George Augustus Sala
George Augustus Sala
by Imperial Photographic Co
albumen cabinet card, early-mid 1880s
5 3/4 in. x 4 1/8 in. (146 mm x 105 mm) image size
Sitterback to top
- George Augustus Sala (1828-1895), Journalist. Sitter in 17 portraits, Artist or producer associated with 1 portrait.
Artistback to top
- Imperial Photographic Co (active 1880-1884), Photographers. Artist or producer of 1 portrait.
This portraitback to top
This photograph complements Vernon Lee's description of sala as 'a red, bloated, bottle-nosed creature'. He was unashamed of his reputation for overindulgence and even courted it with essays such as Breakfast in Bed, or Philosophy Between the Sheets, a series of indigestible discourses'(1863). At about time of this photograph, Sala's celebrity was such that his waxwork at Madame Tussaud's was flanked by Tennyson and Dickens.
Placesback to top
- Place made: United Kingdom: England, London (photographers' studio, 44 Baker Street, Portman Square, London)
Linked displays and exhibitionsback to top
- George Augustus Sala (28 September 2007 - 13 January 2008)
Events of 1880back to top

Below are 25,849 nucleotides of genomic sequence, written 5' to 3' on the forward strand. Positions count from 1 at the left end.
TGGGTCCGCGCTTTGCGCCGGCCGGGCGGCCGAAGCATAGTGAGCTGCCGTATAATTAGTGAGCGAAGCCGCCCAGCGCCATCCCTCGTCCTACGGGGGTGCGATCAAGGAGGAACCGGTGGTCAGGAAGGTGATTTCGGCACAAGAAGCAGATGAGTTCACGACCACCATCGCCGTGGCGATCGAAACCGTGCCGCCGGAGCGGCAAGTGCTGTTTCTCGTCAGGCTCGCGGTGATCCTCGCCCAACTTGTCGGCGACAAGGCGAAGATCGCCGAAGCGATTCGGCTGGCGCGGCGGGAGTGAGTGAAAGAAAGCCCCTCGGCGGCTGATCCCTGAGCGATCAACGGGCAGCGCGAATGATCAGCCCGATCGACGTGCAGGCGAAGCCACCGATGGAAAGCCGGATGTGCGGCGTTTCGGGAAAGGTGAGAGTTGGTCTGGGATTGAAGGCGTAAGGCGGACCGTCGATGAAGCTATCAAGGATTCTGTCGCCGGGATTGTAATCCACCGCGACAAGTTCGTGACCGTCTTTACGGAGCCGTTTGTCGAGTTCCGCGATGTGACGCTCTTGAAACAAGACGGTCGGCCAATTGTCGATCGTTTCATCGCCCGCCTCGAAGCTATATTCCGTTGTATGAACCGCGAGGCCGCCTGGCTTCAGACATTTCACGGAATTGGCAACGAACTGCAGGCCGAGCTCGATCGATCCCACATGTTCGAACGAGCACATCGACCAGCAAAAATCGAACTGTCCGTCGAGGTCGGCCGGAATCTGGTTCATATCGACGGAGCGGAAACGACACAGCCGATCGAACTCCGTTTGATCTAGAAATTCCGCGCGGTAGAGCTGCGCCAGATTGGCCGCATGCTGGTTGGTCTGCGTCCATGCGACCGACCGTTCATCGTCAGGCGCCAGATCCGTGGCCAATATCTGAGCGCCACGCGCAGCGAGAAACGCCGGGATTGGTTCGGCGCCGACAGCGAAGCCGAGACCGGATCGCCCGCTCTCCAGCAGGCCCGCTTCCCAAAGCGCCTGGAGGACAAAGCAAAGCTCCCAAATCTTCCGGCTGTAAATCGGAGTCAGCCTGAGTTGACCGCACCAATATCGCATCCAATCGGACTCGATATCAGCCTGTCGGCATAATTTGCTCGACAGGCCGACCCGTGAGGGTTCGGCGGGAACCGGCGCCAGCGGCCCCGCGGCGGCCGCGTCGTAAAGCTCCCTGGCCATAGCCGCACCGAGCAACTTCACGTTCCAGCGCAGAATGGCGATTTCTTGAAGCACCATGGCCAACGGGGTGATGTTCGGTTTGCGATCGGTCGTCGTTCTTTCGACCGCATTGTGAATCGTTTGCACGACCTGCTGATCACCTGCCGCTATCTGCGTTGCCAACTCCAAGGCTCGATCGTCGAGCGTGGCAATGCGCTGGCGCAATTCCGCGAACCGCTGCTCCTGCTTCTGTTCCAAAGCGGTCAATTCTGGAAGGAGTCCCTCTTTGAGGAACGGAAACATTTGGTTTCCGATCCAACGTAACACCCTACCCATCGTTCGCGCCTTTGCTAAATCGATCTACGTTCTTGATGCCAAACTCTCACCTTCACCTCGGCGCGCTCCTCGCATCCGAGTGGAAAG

Current affairsThe Liberals defeat the Conservatives, and Gladstone becomes Prime Minister for the second time, taking over from Disraeli, who retires from politics.
The MP for Northampton and atheist Charles Bradlaugh, refuses to swear on the Bible and so forfeits his right to take his seat. Despite having the support of Gladstone and J.S Mill, it takes six years before he can take his seat, after which he pushes through a new Oaths Act (1888).
Art and scienceThomas Huxley delivers his address 'Science and Culture' at the opening of Josiah Mason's science college in Birmingham (published the following year). Huxley argues that the study of modern literature, combined with knowledge of science, should be promoted in education above classical literature, echoing the claim made by the poet and critic Matthew Arnold. Huxley, an early advocate of 'Darwinism', did much to popularise evolutionary theory.
InternationalBuenos Aires finally becomes the permanent capital of Argentina, following sixty years of political debates around the issue. The city was federalised, politically separated from the Buenos Aires Province, and placed under direct control of the national government.
Despite allegations of vote buying, Cecil Rhodes is elected member of parliament for Barkly West in the Cape Colony, marking the start of his political career in South Africa.